In this chapter, I argue that a certain kind of envy is not only morally permissible, but also, sometimes, more fitting and productive than admiration. Envy and admiration are part of our emotional palette, our toolbox of evolutionary adaptations, and they play complementary roles. I start by introducing my original taxonomy of envy, which allows me to present emulative envy, a species of envy sometimes confused with admiration. After reviewing how the two emotions differ from a psychological perspective, I focus (...)
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  29. Envy and us.Alessandro Salice & Alba Montes Sánchez - 2019 - European Journal of Philosophy 27 (1):227-242.
    Within emotion theory, envy is generally portrayed as an antisocial emotion because the relation between the envier and the rival is thought to be purely antagonistic. This paper resists this view by arguing that envy presupposes a sense of us. First, we claim that hostile envy is triggered by the envier's sense of impotence combined with her perception that an equality principle has been violated. Second, we introduce the notion of â hetero-induced self-conscious emotionsâ by focusing on the paradigmatic cases (...)
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  30. Narrative Fiction as Philosophical Exploration: A Case Study on Self-Envy and Akrasia.Ingrid Vendrell Ferran - 2019 - In Falk Bornmüller, Johannes Franzen & Mathis Lessau (eds.), Literature as Thought Experiment. Wilhelm Fink.
    This paper explores one of Unamuno's most challeng-ing short stories: Artemio, heuatontimoroumenos (1918). In this text, Unamuno deals with an experience for which he coins the expression ›self-envy‹. Is ›self-envy‹ conceptually sound? Or is it an unsuitable phrase for an emotional state that has nothing to do with envy? The paper proceeds in three steps in order to answer these questions. After presenting Unamuno’s Artemio, heuatontimoroumenos (section 1), the following section considers the notion of self-envy, which I interpret as a (...)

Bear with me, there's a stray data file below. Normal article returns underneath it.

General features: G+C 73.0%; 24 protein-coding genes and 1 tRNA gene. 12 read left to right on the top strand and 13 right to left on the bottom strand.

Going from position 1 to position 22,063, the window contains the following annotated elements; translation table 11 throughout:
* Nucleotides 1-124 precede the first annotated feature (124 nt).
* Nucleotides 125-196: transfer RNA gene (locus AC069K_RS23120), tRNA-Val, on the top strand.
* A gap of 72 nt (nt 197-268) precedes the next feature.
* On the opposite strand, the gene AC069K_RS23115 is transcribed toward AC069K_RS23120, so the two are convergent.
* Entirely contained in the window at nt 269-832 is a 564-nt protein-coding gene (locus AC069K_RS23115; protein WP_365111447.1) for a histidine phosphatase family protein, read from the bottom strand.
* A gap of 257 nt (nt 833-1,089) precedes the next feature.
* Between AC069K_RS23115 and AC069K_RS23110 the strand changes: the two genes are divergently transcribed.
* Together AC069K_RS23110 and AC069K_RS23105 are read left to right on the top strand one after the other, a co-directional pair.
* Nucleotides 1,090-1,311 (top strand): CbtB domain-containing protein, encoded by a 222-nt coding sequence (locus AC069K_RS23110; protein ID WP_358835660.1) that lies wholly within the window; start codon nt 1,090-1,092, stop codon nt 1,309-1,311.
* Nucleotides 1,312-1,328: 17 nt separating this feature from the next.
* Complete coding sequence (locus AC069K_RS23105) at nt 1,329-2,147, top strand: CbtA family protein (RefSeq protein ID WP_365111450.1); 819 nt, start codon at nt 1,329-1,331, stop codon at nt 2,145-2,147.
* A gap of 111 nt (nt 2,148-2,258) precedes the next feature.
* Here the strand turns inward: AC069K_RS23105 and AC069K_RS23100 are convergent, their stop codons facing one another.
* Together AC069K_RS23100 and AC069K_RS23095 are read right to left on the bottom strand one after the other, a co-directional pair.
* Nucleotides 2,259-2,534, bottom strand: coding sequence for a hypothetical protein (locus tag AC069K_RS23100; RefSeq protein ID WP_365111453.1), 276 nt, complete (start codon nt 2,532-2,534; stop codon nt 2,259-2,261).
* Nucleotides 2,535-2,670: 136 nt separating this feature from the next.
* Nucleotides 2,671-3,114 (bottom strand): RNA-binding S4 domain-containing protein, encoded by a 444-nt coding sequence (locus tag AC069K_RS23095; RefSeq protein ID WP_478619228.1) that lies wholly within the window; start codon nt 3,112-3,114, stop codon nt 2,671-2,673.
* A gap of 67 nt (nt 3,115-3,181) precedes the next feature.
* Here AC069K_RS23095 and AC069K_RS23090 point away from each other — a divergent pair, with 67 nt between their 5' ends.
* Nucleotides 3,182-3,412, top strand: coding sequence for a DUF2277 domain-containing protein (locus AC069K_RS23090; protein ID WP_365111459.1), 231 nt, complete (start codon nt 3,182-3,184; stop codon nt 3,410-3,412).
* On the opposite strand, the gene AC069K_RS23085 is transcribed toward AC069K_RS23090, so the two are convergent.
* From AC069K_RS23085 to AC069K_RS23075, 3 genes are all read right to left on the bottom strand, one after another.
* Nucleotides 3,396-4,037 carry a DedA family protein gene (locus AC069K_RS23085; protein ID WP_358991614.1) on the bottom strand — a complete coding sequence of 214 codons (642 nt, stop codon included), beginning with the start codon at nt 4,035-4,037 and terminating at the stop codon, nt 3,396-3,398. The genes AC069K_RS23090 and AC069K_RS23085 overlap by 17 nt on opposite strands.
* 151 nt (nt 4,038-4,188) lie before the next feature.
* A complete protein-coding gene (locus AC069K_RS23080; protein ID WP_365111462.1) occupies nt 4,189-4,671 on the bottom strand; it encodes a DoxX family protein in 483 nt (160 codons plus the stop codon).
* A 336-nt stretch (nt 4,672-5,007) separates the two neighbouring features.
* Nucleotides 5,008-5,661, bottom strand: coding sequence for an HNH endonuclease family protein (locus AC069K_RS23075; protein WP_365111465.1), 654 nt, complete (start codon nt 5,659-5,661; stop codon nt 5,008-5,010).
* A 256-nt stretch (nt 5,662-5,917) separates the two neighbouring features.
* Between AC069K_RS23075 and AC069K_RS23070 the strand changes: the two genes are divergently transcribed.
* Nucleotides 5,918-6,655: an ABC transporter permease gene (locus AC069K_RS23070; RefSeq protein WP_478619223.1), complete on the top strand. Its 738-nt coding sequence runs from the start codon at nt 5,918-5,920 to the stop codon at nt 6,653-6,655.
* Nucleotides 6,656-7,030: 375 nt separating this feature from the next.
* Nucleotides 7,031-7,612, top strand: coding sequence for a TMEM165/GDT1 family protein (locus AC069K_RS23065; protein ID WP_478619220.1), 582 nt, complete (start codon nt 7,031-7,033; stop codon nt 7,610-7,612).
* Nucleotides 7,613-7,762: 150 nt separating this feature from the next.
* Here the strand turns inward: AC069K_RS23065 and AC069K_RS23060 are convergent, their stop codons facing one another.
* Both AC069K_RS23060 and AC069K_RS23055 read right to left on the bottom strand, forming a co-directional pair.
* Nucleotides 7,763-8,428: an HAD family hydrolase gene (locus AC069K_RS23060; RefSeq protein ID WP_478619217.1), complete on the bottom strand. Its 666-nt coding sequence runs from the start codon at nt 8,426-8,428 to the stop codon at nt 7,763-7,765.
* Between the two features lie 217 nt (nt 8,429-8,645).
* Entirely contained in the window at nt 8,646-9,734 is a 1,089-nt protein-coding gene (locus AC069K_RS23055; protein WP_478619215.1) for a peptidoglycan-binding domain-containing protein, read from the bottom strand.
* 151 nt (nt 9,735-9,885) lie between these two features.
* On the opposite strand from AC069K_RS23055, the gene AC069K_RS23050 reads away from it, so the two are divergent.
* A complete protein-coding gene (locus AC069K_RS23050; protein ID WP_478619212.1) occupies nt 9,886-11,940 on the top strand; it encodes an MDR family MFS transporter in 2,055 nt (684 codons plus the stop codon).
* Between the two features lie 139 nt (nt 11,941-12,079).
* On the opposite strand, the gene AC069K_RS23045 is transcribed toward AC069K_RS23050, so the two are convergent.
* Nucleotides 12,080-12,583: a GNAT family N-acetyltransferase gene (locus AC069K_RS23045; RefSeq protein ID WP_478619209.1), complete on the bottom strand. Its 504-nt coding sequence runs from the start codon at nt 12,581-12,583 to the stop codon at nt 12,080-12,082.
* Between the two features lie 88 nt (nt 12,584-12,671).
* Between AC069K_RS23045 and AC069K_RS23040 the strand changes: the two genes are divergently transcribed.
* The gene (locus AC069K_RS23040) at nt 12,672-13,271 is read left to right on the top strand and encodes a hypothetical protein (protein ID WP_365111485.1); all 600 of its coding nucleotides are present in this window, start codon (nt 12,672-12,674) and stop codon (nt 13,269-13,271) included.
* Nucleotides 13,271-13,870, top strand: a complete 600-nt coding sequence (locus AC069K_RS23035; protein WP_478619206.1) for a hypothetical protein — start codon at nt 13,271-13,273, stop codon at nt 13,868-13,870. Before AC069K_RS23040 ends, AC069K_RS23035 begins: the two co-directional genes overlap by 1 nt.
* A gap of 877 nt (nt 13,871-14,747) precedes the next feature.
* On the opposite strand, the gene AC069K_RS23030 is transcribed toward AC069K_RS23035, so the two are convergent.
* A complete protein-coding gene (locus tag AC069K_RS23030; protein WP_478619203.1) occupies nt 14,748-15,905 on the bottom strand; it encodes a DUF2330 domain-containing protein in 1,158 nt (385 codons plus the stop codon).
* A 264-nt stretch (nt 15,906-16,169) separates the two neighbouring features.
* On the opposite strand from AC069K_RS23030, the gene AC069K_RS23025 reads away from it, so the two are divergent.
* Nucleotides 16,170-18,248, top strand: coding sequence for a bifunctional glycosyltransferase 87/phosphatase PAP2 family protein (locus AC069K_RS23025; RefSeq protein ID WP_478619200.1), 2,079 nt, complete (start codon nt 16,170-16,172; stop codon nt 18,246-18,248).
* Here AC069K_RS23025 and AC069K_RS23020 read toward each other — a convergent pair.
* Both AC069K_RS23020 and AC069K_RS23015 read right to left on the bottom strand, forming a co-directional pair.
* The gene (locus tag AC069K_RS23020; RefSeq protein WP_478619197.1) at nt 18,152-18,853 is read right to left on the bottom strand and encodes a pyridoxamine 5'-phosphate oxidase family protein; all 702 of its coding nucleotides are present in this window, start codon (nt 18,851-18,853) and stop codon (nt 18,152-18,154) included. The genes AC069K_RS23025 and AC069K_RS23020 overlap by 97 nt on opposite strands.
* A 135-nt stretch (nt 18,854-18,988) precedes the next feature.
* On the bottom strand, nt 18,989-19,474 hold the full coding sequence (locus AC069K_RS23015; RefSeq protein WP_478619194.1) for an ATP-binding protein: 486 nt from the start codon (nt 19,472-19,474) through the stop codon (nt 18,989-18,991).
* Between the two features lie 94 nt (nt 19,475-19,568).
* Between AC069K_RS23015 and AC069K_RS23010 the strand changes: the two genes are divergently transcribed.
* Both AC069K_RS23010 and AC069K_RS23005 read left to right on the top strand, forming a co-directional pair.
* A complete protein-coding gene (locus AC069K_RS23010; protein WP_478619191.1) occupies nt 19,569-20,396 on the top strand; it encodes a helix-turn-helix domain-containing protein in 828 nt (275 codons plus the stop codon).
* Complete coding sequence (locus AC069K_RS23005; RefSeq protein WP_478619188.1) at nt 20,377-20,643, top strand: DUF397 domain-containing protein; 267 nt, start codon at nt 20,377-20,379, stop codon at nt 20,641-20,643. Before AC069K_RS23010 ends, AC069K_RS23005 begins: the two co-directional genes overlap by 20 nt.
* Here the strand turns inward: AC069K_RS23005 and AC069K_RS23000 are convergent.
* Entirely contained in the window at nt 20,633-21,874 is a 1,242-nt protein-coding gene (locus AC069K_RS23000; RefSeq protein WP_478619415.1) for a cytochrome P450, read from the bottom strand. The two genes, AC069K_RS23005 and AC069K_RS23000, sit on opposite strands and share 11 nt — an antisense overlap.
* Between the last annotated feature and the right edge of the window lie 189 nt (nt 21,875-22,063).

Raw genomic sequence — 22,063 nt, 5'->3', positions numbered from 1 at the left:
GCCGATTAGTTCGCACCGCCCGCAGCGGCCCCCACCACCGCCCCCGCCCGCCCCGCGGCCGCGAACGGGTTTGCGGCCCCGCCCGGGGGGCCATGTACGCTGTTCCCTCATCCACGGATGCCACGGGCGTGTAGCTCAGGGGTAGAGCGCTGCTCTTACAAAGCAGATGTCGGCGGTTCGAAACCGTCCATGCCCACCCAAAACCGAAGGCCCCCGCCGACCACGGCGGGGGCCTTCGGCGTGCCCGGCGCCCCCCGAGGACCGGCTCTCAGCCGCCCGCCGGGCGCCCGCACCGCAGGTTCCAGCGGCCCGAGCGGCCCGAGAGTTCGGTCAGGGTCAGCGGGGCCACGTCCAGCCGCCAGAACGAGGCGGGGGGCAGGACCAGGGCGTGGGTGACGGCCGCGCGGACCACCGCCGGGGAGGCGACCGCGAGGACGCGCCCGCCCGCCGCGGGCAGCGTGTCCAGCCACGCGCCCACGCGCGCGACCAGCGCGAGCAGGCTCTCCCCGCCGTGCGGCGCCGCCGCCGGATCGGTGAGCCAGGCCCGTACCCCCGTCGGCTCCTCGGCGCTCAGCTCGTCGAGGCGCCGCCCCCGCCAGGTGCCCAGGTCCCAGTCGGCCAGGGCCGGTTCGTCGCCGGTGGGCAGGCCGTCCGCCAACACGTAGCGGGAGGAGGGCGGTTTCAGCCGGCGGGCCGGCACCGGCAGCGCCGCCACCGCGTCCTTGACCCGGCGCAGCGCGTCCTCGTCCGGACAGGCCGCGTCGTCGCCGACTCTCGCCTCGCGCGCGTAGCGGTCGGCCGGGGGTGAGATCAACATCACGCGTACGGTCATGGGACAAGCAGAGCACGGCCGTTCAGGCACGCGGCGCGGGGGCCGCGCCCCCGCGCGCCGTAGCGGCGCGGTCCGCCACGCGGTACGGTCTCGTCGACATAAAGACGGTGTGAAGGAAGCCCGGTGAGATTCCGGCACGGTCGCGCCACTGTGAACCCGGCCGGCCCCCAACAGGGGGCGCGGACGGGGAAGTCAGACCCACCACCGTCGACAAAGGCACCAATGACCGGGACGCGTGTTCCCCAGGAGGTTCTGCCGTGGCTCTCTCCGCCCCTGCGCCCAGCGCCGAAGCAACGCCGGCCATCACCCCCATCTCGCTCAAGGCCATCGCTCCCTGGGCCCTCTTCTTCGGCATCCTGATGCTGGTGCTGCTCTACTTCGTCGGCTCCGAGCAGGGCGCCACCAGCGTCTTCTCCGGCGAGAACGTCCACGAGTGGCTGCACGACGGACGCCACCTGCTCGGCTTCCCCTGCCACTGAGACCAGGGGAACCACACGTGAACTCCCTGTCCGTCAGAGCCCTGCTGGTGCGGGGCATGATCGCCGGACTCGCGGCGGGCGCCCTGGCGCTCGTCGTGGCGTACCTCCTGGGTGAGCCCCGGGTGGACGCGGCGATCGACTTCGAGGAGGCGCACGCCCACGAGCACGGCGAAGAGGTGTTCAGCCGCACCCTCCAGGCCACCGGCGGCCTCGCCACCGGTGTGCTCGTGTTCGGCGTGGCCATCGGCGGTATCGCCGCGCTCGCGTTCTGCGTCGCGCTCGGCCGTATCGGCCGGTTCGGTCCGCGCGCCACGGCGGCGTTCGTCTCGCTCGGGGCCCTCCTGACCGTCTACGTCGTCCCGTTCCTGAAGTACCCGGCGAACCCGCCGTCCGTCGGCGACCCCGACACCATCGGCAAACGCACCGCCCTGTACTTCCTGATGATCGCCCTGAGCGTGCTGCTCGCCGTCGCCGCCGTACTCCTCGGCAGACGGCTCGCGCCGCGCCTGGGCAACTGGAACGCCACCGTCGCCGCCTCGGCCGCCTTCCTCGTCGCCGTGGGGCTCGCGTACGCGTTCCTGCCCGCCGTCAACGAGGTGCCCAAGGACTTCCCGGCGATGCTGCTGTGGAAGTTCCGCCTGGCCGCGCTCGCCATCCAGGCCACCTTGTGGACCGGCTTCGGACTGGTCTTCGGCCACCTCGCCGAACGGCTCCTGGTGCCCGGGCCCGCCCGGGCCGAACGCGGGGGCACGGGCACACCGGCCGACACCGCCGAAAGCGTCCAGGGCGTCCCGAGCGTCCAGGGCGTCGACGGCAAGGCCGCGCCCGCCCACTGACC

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  31. Jalousie.Frédéric Minner - 2018 - Encyclopédie Philosophique.
    On conçoit souvent la jalousie comme une émotion ayant pour objet les relations de proximité (amour, amitié, fratrie, etc.). Elle a généralement mauvaise presse et est typiquement envisagée comme une émotion moralement condamnable, voire comme un vice. Or, la jalousie ne porte pas uniquement sur les relations de proximité : elle peut également porter sur divers biens (prestige, richesses, biens matériels, privilèges, etc.). Par ailleurs, certains auteurs soutiennent que des cas de jalousie pourraient être moralement justifiés, voire que la jalousie (...)
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  32. Invideo et Amo: on Envying the Beloved.Sara Protasi - 2017 - Philosophia 45 (4):1765-1784.